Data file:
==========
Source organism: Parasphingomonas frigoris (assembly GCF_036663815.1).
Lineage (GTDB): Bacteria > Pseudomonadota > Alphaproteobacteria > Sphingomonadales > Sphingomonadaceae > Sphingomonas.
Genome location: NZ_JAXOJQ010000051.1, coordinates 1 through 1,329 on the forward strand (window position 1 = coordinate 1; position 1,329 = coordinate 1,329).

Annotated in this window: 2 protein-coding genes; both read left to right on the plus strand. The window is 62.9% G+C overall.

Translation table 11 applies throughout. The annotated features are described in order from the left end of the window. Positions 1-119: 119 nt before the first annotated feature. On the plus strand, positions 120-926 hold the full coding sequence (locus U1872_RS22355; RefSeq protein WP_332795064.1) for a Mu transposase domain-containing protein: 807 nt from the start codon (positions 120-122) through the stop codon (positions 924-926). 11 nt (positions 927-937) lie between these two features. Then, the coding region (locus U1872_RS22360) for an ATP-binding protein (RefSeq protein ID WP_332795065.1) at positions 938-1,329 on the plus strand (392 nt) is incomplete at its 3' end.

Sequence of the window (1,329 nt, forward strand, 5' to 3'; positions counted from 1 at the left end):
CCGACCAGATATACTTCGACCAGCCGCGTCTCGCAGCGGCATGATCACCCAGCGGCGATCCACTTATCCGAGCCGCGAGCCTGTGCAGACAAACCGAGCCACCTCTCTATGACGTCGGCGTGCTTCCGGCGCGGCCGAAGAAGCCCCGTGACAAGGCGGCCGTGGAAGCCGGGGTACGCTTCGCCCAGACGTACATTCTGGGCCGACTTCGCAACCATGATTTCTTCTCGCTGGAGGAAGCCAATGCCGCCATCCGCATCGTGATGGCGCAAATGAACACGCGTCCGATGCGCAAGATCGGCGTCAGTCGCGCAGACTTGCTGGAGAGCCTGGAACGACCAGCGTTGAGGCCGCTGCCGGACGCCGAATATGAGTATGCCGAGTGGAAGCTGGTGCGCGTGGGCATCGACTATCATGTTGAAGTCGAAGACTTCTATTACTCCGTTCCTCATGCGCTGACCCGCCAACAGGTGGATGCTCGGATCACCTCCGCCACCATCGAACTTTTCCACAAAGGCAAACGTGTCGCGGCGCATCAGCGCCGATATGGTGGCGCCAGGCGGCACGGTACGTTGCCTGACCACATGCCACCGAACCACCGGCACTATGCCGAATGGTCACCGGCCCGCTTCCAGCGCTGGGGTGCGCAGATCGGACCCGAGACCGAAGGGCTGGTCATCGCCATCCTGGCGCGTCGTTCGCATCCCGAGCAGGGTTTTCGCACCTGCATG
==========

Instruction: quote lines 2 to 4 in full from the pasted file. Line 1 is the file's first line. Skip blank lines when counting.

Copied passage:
Lineage (GTDB): Bacteria > Pseudomonadota > Alphaproteobacteria > Sphingomonadales > Sphingomonadaceae > Sphingomonas.
Genome location: NZ_JAXOJQ010000051.1, coordinates 1 through 1,329 on the forward strand (window position 1 = coordinate 1; position 1,329 = coordinate 1,329).

Annotated in this window: 2 protein-coding genes; both read left to right on the plus strand. The window is 62.9% G+C overall.